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I have three daughters, aged 5, 7 and 9. I teach them to love and to respect, to be kind and to be good friends, but what they come across at school is people insulting, bullying and hurting their feelings. Am I teaching them a wrong approach to life?

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3 Answers 3

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You're teaching them how to be good people, and that always rocks (because doesn't it seem that sometimes there's a deficit of good people around?). But you also need to make sure that they know their own worth, and that being kind and nice to others is NOT a license for others to treat them poorly.

We teach our kids sympathy and empathy for others, and to stand up for those who are being mistreated. But we also teach our kids that they do NOT have to be nice to someone who is not nice to them. Instead, we have given our children permission to ignore or not be nice to those who mistreat them. They don't get to ESCALATE, but they do get to say things like "I don't care what you say about me, I don't care what you think," things like that.

When I was a kid, they told us to be the bully's friend, that the bully had a bad home life and just needed a friend. It never worked for me. What worked for me, and so far works for my kids, is standing up to the bullies. It is not my 5-yr-old's responsibility to fix another child's home life.

A few weeks ago, the bullies targeted my 5-yr-old and her best friend. The best friend punched one in the stomach when he poked her in the eye, and mine mooned them in the cafeteria when they went after her. Not the response I would've chosen, and we have since come up with some verbal retorts to use instead, but it was effective. Those kids have not said one mean thing, or done one mean thing, to either child since.

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The sad reality is that most people are ill-bred, low-life scum loaded with vices and neurotic tendencies. Your job is to (A) keep your children away from their influence, and (B) teach them to have disregard for such people. The struggle to ennoble oneself is a lifelong pursuit best begun in infancy.

The proper strategy for effecting this is to inform the child of the cause of the defects in the other children. For example, in the case of a bully, usually it is because the bully is being bullied and belittled at home by their parents, or perhaps a jealous older sibling. The proper defense is to find out who at home is the source of the problem and then alienating the child from the oppressor.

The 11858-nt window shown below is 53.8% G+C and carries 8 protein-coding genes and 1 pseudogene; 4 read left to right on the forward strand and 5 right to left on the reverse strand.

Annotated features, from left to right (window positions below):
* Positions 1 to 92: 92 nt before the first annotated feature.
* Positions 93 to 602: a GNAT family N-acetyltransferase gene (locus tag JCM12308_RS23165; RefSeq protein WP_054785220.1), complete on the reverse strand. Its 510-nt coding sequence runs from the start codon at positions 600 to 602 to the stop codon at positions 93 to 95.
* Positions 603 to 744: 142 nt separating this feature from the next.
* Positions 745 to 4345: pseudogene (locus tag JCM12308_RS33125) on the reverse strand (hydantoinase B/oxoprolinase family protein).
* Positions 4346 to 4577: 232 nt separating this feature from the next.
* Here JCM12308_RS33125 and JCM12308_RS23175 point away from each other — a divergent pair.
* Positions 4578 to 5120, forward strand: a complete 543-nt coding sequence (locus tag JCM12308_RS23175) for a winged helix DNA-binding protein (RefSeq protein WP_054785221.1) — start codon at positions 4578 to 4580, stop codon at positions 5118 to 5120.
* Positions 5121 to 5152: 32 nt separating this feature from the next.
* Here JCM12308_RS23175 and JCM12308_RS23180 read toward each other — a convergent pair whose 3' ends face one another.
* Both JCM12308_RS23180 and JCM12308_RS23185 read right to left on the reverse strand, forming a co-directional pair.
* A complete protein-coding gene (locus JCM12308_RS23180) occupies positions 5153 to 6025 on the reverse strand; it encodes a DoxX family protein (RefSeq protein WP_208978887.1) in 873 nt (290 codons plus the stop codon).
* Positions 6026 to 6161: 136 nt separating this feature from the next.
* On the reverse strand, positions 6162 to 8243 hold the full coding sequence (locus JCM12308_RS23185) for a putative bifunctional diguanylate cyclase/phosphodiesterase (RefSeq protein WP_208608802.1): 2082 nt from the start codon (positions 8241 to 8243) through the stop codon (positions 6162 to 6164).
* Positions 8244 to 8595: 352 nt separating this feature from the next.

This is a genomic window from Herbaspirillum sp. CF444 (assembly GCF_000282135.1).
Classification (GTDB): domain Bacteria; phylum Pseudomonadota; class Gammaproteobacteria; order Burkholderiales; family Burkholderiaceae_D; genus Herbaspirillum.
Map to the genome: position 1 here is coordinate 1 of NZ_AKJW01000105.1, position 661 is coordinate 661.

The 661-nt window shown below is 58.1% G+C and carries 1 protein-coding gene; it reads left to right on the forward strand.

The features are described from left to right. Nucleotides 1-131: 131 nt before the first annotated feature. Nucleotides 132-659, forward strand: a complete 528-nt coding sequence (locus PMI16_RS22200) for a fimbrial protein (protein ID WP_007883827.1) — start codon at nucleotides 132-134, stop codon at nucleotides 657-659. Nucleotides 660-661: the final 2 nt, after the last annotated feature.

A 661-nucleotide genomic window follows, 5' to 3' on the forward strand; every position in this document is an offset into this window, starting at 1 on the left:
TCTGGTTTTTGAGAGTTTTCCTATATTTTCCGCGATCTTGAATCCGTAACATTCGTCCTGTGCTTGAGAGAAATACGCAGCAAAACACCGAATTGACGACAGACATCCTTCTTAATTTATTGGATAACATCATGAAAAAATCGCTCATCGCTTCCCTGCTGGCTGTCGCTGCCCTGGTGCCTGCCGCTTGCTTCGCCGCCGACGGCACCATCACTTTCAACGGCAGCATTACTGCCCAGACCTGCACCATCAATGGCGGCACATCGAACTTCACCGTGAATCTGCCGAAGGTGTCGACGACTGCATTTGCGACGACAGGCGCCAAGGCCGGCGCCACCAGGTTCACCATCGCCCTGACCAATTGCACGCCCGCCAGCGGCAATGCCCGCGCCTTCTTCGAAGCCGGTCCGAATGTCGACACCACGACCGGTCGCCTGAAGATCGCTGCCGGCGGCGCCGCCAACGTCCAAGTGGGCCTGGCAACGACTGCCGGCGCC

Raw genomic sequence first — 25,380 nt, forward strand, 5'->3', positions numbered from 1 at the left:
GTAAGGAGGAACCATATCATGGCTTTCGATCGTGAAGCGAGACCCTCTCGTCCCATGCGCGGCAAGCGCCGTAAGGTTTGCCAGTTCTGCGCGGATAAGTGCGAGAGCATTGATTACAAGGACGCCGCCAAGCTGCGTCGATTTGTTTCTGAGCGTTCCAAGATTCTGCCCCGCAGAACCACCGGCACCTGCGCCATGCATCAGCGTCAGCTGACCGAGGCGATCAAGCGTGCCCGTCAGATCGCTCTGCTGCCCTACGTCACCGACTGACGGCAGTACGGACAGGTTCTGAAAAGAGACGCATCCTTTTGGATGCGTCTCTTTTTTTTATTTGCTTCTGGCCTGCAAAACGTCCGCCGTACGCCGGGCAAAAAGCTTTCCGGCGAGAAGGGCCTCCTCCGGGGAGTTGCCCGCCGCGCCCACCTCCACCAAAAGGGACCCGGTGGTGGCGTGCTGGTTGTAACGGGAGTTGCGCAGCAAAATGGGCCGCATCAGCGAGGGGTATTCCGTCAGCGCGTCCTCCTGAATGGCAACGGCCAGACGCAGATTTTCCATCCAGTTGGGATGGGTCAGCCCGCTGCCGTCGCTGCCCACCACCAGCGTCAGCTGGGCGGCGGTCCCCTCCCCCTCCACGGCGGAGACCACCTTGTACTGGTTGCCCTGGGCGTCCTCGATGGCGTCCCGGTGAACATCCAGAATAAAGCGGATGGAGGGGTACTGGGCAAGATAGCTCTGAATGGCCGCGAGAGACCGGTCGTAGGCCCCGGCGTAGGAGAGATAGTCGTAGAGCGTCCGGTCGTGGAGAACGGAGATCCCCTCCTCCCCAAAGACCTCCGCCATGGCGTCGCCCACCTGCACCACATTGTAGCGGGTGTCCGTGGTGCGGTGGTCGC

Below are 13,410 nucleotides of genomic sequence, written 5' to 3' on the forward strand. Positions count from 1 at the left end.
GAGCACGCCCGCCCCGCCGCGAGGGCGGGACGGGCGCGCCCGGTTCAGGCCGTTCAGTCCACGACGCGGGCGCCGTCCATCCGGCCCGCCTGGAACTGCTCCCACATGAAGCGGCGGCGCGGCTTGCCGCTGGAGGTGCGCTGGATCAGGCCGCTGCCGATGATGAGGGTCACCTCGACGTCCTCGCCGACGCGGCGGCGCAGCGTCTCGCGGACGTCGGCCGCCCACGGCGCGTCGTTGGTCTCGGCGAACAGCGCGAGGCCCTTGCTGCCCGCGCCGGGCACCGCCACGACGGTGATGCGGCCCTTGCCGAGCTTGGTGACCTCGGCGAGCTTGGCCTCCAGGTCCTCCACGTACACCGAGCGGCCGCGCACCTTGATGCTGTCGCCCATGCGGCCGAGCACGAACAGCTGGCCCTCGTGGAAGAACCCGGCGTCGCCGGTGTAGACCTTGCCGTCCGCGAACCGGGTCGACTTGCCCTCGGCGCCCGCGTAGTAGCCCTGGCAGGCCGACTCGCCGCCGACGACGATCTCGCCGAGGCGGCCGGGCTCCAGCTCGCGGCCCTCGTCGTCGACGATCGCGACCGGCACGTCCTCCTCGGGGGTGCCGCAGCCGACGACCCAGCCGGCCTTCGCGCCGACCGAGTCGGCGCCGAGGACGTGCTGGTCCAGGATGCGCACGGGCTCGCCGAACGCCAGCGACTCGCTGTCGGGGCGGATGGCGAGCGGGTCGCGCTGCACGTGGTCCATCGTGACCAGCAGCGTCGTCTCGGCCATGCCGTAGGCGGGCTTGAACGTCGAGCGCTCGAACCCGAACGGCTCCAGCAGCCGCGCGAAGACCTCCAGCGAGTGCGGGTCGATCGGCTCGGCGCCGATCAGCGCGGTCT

For example, lets imagine the bully is Billy and we find out that Billy's dad is a drunken longshoreman who is always beating the crap out of Billy, so he is bullying other children as a result. We then have our child go to Billy and say, "Billy, your dad beats you up because he doesn't like it that you are smarter than him and one day you will have a much better job than his lousy job." If your child is successful in alienating Billy from his father using comments such as this, then all problems with bullying from him will go away.

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You're not wrong

What you're teaching them is great, but you must also give them the skills to understand that other people may not be as loving, kind or respectful as they are and that they'll need to be able to interact with those people.

No matter what you teach your children, some other family somewhere is going to teach their children differently and this may clash when your children meet. You can't always be there to mediate, so all you can do is empower your children to best handle any situation they may find themselves in.

On a separate note, bullying is always bad and should be reported as appropriate.

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